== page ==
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1.This was then the reward of my benevolence! I had saved a human being from destruction, and as a recompense I now writhed under the miserable pain of a wound which shattered the flesh and bone.
The Creature has saved the life of a little girl. For his pains he is hunted. The Creature is understanding how cruel hi world is.
2.Urged by this impulse, I seized on the boy as he passed and drew him towards me. As soon as he beheld my form, he placed his hands before his eyes and uttered a shrill scream; I drew his hand forcibly from his face and said, "Child, what is the meaning of this? I do not intend to hurt you; listen to me."
He struggled violently. "Let me go," he cried; "monster! Ugly wretch! You wish to eat me and tear me to pieces. You are an ogre. Let me go, or I will tell my papa."
The monster hopes that a young child will not yet have formed such biases against a being based on appearances. Again, his naive presumptions set him up for disappointment.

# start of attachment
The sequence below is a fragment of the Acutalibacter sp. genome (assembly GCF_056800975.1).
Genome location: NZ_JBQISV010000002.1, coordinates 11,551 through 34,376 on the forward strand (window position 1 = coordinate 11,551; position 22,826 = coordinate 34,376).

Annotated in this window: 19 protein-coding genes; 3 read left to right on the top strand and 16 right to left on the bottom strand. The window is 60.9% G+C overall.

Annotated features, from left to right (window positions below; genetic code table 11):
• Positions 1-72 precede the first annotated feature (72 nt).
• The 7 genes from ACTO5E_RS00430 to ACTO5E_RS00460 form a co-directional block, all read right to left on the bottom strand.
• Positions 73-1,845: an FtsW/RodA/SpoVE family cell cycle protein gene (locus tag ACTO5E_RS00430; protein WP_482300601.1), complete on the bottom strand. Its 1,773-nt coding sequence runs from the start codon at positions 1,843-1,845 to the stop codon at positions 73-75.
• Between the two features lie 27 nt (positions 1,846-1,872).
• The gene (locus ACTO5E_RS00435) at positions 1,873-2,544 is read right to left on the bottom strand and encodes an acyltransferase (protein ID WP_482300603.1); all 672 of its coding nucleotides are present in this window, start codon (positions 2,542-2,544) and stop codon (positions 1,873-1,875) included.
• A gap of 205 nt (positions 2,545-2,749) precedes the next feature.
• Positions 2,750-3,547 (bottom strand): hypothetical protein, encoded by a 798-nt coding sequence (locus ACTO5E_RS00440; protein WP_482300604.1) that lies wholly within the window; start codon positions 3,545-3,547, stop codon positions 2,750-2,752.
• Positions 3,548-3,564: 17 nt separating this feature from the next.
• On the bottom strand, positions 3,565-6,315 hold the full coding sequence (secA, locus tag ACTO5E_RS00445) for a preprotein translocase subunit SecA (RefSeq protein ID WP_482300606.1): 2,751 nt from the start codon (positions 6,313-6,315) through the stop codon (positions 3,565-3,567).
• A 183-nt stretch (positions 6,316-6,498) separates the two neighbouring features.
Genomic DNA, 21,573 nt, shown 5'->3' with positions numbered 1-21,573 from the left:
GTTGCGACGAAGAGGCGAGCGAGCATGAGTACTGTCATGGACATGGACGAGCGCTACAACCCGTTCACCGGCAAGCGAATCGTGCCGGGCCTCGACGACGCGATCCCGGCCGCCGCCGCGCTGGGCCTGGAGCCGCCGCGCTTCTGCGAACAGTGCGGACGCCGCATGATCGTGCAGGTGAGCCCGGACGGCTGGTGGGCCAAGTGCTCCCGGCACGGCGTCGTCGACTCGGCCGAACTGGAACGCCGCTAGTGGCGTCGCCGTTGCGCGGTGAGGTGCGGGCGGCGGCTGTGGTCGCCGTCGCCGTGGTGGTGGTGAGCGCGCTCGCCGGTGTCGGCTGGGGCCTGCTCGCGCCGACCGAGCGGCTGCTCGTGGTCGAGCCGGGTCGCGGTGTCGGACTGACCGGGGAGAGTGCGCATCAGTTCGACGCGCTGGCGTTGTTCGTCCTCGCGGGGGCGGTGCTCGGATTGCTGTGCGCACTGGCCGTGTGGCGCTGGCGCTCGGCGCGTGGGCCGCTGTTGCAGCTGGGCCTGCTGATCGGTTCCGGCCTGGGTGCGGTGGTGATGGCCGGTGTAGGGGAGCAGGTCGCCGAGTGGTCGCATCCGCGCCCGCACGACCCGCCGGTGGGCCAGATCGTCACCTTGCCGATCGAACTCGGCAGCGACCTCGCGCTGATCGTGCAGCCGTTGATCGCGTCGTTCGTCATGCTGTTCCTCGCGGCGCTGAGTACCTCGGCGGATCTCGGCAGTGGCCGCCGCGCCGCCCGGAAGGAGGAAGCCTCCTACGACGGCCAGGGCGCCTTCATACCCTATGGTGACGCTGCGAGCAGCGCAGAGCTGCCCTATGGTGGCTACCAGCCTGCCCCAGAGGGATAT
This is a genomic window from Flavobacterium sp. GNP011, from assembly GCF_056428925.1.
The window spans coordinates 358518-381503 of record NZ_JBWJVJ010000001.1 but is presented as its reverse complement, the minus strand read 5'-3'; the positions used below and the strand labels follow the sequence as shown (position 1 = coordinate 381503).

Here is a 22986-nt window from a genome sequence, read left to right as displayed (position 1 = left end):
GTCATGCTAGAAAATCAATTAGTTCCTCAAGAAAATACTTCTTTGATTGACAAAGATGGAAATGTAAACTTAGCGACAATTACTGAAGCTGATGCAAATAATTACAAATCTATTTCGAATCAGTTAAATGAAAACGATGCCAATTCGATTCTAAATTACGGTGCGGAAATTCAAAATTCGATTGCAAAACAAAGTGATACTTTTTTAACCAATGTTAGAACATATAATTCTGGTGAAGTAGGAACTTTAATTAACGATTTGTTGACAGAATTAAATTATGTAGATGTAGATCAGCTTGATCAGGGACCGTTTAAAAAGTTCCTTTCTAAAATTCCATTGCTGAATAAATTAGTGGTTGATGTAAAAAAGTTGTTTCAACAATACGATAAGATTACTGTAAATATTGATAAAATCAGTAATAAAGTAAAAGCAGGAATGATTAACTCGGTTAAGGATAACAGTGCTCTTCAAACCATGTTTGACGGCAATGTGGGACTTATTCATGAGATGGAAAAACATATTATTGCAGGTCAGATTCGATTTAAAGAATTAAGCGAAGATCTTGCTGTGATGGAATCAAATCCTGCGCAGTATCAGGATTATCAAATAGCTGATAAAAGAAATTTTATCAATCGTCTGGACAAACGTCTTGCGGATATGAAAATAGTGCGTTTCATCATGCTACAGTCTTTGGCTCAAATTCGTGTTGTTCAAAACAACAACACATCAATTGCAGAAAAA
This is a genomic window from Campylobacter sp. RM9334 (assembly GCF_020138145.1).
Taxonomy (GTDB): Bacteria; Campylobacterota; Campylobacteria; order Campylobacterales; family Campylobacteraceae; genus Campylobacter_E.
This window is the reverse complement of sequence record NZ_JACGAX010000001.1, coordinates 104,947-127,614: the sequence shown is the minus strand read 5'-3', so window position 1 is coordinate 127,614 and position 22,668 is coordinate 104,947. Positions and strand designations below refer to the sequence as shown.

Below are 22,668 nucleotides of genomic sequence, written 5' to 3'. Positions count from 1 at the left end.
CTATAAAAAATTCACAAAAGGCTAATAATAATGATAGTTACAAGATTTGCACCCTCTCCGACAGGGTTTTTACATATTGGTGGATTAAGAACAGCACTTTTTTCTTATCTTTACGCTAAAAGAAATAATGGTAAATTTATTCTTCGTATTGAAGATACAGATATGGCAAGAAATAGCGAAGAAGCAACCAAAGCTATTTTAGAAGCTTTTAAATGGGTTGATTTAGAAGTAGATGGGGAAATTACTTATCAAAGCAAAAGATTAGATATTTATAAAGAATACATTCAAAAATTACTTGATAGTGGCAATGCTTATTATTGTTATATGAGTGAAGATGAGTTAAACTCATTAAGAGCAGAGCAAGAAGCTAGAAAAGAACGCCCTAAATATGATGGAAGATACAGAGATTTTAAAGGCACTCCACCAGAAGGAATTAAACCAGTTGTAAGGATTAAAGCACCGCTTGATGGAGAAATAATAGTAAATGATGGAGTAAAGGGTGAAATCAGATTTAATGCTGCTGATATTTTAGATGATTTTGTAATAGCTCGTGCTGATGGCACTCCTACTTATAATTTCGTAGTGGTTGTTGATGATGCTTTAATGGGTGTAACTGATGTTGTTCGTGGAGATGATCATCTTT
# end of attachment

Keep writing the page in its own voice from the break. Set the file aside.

3.These thoughts exhilarated me and led me to apply with fresh ardour to the acquiring the art of language. My organs were indeed harsh, but supple; and although my voice was very unlike the soft music of their tones, yet I pronounced such words as I understood with tolerable ease. It was as the ass and the lap-dog; yet surely the gentle ass whose intentions were affectionate, although his manners were rude, deserved better treatment than blows and execration.
The monster reasons that his inner nature should be the basis for people’s judgment of him, rather than his coarse but harmless outer features. He relies on a compassion that is present only in himself. This faulty assumption sets him up for disappointment.
Victor sees Elizabeth as a gift to him and thinks that she is "his."